Posted in: Family Law, Military Law, Public Benefits
Haynes v. McDonald
Mr. and Ms. Haynes divorced in 1995. Mr. Haynes died in 2000. Ms. Haynes sought Dependency and Indemnity Compensation (DIC) benefits under 38 U.S.C. 1310, as a “surviving spouse.” Because Ms. Haynes was not married to Mr. Haynes at the time of his death, the VA Regional Office denied the claim. Ms. Haynes later requested that the Regional Office reopen her claim on the presentation of new documentation showing a decision by the Army Board of Correction of Military Records to award Ms. Haynes an annuity as a “former spouse” under the Uniformed Services Former Spouse Protection Act , 10 U.S.C. 1447(10), which permits former spouses to receive annuities. The Regional Office denied the request. The Board of Veterans’ Appeals agreed, while acknowledging Ms. Haynes’ argument that because the basis for her divorce was physical abuse, she should not be required to demonstrate marriage at the time of Mr. Haynes’ death in order to receive DIC benefits. The Veterans Court and Federal Circuit affirmed. Although Mr. Haynes’ abusive actions were documented, the statute requires validly married spouses at the time of the veteran’s death. View "Haynes v. McDonald" on Justia Law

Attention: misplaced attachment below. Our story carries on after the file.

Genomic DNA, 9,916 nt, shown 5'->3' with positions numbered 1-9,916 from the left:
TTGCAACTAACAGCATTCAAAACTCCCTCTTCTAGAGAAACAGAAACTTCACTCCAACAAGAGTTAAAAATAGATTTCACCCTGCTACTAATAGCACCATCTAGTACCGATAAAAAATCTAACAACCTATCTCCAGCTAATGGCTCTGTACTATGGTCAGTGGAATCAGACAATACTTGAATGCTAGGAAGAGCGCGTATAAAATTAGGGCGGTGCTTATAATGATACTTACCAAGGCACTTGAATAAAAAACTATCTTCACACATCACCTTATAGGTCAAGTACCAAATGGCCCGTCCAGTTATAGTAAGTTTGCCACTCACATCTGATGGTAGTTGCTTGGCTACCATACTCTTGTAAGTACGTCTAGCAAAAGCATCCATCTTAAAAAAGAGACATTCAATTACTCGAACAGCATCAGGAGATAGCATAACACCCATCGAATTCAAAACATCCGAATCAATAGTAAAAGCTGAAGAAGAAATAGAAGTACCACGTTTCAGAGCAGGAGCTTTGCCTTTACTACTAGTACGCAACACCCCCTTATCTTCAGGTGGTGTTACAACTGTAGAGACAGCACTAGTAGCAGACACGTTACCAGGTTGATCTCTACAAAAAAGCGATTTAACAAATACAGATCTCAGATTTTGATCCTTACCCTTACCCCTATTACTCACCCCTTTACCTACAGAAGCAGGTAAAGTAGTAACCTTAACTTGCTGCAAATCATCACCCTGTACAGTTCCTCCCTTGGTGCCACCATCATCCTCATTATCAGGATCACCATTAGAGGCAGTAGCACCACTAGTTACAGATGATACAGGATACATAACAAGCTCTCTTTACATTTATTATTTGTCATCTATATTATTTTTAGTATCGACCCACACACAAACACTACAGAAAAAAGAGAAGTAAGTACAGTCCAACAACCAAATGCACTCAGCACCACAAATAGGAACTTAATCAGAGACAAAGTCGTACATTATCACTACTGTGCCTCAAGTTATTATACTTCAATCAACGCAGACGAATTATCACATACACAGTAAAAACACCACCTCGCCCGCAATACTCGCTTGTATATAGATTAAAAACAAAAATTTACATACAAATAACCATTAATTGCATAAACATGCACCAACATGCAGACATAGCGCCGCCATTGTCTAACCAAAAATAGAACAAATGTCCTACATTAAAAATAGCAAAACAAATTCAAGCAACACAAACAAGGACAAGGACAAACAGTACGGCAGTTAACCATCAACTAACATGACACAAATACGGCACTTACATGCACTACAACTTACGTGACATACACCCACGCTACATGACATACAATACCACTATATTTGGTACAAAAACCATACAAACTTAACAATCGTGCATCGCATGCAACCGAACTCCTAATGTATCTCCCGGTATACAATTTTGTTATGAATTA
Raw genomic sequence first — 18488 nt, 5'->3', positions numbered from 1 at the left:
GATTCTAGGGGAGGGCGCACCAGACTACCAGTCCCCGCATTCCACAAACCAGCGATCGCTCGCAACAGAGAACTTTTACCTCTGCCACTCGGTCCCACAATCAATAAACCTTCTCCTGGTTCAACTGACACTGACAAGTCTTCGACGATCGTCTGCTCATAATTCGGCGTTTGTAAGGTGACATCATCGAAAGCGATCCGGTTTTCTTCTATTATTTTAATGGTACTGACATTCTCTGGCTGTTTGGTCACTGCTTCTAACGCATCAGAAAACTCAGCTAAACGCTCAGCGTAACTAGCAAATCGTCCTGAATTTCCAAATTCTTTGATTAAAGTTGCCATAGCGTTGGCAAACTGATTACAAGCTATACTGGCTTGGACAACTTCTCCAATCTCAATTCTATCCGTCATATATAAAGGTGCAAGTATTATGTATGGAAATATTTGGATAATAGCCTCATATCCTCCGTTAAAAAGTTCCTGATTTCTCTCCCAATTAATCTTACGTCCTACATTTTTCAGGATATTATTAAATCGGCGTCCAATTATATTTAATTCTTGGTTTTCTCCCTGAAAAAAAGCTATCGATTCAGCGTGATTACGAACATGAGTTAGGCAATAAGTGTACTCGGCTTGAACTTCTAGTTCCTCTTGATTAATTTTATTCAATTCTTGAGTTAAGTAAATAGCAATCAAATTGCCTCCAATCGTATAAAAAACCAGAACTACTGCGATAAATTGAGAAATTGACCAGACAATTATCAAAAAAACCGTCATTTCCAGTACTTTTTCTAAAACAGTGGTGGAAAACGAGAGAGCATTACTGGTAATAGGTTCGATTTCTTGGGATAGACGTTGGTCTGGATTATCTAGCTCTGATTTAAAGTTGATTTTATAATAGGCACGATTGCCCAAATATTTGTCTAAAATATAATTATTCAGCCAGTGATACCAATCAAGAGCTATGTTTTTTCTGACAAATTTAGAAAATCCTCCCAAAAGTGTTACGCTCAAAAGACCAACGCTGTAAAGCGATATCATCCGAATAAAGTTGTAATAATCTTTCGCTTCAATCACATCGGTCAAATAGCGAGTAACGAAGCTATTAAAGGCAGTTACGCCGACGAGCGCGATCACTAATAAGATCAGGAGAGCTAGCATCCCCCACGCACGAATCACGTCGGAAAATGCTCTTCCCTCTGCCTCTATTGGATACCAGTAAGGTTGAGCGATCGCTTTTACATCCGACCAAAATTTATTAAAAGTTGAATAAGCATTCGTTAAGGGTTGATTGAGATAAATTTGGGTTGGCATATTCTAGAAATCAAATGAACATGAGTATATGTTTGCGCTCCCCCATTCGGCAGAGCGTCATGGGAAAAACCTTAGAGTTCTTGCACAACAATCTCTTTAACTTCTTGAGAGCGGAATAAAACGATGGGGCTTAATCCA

Posted in: Family Law, Military Law, Public Benefits
King v. Office of Pers. Mgmt.